Welcome to the home page of Faelandaea. Here you will find information about me personally.

Category: Journal

The Best of the Best – Aircraft for P3Dv3

During my streams I am asked often, “What is your favorite aircraft?” To be honest, that depends on my mood. However, I suppose it is more easier to assess the question as “What aircraft do you recommend?”  Now THAT is a different story altogether, because when it comes to recommending aircraft for others, it goes beyond mood … now it becomes a matter of quality and simulation.  And let’s face it, this IS a simulator, so simulation IS what we all truly want.

With that in mind, let’s take a look at which aircraft I would recommend for any category …


Single Engine Land – The GA Pilot

When it comes to the basics, and the passion, our roots always lie in General Aviation.  I took my introductory flight and a few lessons in a Cessna 150.  But the bulk of my PPL training took place in a Cessna 172M – N9614H.  She is no longer owned by the FBO I trained at, AND she has even been repainted, but I will always have her in my heart.  It is with that in mind that I fell in love with the closest possible thing in the Flight Sim World – A2A’s Cessna 172 Trainer:

She may be another model, but her numbers … her performance … everything matches right up with the Cessna I learned to fly in, right down to weight and balance.  With full simulation of wear and tear on systems, as well as a dynamic passive system that actually simulates the aircraft in the hangar … with your PC not even on … it is truly remarkable.  If you do not fly this bird at least once a month, it will let you know, and you will likely be looking forward to an extra oil change if that happens.

Once you get the GA basics down and get your PPL, you can move on to more complex versions of SEL aircraft.  For this I VERY highly recommend the Cessna 182 from A2A …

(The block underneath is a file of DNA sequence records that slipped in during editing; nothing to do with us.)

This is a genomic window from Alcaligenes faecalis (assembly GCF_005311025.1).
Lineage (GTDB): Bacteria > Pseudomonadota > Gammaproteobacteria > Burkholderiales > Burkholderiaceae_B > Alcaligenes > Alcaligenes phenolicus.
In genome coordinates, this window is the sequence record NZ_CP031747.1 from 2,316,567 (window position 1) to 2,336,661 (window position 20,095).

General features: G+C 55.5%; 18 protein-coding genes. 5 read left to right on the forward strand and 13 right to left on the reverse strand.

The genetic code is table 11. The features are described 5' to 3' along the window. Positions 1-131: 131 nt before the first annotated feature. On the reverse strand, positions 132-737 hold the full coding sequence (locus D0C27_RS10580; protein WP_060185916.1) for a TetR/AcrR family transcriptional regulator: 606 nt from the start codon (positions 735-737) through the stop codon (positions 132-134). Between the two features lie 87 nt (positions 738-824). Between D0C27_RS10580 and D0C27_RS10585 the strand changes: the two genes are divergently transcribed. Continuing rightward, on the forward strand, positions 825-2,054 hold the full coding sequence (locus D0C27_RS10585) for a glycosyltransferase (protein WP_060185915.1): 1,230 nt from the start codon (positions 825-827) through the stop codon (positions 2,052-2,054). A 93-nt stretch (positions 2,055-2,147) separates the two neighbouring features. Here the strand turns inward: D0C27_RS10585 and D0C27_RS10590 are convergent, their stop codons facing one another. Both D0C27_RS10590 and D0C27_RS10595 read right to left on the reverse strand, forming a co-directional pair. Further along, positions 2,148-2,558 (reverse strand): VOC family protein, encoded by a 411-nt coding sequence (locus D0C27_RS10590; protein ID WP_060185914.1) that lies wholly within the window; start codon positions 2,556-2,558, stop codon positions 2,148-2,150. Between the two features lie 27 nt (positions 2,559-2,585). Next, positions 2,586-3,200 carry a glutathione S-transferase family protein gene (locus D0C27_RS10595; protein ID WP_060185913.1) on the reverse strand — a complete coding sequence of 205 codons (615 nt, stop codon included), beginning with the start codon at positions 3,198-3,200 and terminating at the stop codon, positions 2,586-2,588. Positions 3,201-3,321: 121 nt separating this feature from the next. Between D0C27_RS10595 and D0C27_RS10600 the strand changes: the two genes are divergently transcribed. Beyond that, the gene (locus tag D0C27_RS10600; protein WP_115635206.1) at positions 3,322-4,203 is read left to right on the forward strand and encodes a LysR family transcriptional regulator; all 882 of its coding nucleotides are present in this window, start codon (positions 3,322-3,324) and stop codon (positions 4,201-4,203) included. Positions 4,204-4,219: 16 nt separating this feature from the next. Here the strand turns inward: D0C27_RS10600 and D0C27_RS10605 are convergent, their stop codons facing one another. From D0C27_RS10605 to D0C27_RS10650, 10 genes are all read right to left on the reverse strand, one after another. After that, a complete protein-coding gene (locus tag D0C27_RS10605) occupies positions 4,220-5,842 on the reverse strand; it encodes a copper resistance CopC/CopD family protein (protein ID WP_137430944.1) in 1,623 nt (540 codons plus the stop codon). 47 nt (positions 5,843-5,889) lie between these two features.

She has a full array of options, including integration for the AWESOME Flight1 GTN650 and GTN750 systems.  And she handles so beautiful.  She makes her way into many of my streaming adventures.

For those who like low-wing operations, A2A also has a VERy wonderful pair for you … the Cherokee 180 and Comanche 250 (Screenshots not included here, but their web site can show you what you need).

To take a look at these beautiful birds, hop on over to A2A simulations HERE!

For the Twin Engine GA Pilot

While A2A simulations dominates in the SEL (Single Engine Land) category, Flight1 came in on top for my twin engine aircraft of choice.  This covers both prop and jet transition, with their B200 and Mustang fitting the bill quite nicely.

The B200 is an outstanding simulation, not only being an esier learning curve in the Turboprop range, but also carrying that responsibility and complecity that comes with the basic operation of any aircraft.  Mismanaging your flaps, engines, gear, brakes or other systems will yield in failures and extra maintenance, so take good care of her.  But, take good care of her and she will indeed take good care of you.  And she is a dream to fly.

Once you feel you are ready for jets, transitioning from the B200 into the Cessna Citation Mustang becomes a breeze, as Flight1 has integrated the same G1000 avionics system into both aircraft.  This alone clears a huge learning curve between the two categories, as not all you have to work on is the dynamics and procedures of jet training.

Oddly enough, the fact that the mustang flies really no faster than the B200 makes it easier for me to decide what mood I am in on a given day … Prop or Jet.  And the fact that the Mustang is not a speeding bullet makes her an easier choice for jet transition.

I’d also like to include ESDG here as their Mustang has some great reviews, but I have not had the pleasure of flying that one since the old FS2004 days, so I do hope to be able to try V2 out in a few paychecks from now.

In the meantime, have a gander at the Citation Mustang and Beechcraft King Air B200 over at Flight1 Software.

Into the ATP World – Regional Airliners

It is absolutely, positively, no contest when it comes to deciding my choice for regional turbo-props.  Majestic Software nailed it right on in all aspects with their MJC8 Q400 Turboprop aircraft.  One would be hard pressed to find a single country in the entire world that does not see one of these fine aircraft flying somewhere within it at some time or other.  She looks cool, she sounds cool, and she handles cool.  I started with the Pilot Edition and very quickly ended up upgrading tot he pro edition, which adds on a HUD and some extra back-end options.

As for regional jetliners, I have been searching high and low and have yet to find one that I even like … BUT … Aerosoft GmbH has recently announced they are in testing phases on a CRJ series.  I plan to hold out until this comes to light, but rest assured with Aerosoft quality that CRJ will most likely end up in this list for sure.